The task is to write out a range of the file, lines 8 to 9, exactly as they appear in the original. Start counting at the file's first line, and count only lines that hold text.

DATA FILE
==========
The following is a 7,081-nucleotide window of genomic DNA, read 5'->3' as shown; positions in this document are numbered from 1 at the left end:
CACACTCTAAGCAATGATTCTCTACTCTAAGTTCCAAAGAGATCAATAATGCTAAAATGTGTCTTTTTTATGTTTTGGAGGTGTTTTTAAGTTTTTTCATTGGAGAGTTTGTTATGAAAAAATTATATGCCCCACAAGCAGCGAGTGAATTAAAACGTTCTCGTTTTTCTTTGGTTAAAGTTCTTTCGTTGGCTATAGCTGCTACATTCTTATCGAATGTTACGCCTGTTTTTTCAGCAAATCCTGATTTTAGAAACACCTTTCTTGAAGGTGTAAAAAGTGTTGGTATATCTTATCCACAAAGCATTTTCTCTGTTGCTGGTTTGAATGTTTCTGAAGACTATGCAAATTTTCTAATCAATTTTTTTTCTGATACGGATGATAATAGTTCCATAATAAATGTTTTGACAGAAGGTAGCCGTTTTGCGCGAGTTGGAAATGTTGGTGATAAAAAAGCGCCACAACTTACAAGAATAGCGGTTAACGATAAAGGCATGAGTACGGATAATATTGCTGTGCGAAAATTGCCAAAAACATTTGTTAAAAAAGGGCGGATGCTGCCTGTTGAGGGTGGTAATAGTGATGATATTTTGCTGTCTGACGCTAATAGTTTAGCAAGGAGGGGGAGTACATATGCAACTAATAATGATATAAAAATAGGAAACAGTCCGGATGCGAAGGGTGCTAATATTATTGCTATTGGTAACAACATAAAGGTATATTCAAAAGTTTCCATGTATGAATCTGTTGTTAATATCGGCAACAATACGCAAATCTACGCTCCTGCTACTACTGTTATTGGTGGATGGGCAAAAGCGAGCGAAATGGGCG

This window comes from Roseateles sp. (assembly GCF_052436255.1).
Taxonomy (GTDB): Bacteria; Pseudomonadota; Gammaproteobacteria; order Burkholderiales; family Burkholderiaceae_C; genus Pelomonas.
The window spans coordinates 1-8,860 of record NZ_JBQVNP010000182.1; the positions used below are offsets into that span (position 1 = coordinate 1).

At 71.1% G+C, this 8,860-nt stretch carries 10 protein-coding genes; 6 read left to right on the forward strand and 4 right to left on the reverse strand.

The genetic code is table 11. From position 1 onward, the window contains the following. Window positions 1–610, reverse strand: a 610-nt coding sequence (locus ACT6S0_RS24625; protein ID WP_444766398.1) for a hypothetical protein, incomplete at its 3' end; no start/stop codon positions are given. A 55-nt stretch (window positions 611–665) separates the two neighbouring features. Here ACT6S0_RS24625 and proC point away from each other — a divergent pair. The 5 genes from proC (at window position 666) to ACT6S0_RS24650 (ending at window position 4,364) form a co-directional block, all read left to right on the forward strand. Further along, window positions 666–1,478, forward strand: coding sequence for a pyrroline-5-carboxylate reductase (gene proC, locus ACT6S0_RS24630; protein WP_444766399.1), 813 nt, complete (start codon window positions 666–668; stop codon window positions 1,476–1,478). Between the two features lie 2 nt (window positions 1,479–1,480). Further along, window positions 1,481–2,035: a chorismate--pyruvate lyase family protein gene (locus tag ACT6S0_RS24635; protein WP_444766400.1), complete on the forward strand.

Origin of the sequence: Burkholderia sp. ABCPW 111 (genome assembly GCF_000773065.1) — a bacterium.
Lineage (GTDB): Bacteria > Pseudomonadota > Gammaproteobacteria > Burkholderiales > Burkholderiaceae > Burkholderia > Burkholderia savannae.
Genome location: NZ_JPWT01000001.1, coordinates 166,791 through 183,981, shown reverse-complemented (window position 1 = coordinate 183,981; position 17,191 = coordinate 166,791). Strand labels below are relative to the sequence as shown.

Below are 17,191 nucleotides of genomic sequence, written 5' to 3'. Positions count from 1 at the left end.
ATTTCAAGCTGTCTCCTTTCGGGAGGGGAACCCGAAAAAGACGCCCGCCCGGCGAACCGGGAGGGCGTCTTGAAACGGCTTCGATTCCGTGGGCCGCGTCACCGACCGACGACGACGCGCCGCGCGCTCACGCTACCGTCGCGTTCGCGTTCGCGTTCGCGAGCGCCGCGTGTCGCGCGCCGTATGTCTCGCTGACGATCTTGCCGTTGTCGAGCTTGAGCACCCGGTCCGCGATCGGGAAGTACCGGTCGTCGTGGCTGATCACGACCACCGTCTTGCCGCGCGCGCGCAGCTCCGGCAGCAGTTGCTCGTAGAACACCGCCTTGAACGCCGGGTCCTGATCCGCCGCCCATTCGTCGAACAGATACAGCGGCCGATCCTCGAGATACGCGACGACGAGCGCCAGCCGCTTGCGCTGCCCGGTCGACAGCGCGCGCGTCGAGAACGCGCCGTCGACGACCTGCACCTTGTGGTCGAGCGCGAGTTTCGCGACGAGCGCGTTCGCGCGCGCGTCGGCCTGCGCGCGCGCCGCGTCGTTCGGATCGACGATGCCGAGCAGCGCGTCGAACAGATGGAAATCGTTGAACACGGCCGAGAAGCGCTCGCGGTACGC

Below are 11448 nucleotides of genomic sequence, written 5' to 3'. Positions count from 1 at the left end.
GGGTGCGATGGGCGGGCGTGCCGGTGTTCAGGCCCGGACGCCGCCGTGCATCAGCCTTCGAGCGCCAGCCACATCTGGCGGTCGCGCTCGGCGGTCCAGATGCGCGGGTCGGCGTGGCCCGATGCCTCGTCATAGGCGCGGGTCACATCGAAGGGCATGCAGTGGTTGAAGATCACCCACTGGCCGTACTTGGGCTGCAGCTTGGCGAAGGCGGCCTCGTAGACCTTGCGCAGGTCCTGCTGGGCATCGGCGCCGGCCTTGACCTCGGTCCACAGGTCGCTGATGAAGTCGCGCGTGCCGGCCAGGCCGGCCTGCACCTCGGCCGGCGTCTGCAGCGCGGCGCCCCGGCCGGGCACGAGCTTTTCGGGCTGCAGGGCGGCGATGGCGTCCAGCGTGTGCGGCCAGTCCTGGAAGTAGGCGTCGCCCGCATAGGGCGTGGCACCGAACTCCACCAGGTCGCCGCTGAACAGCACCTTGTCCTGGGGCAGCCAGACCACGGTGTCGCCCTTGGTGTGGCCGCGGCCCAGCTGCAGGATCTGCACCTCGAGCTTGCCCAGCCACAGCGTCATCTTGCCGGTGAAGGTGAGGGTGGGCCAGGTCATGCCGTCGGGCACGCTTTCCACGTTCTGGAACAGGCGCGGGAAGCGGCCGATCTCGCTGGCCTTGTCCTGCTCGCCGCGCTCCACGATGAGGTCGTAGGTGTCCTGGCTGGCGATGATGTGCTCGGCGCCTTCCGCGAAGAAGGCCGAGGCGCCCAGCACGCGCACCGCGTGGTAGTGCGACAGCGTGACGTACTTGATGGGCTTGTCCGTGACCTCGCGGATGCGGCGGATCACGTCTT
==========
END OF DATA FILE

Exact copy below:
Origin of the sequence: Burkholderia sp. ABCPW 111 (genome assembly GCF_000773065.1) — a bacterium.
Lineage (GTDB): Bacteria > Pseudomonadota > Gammaproteobacteria > Burkholderiales > Burkholderiaceae > Burkholderia > Burkholderia savannae.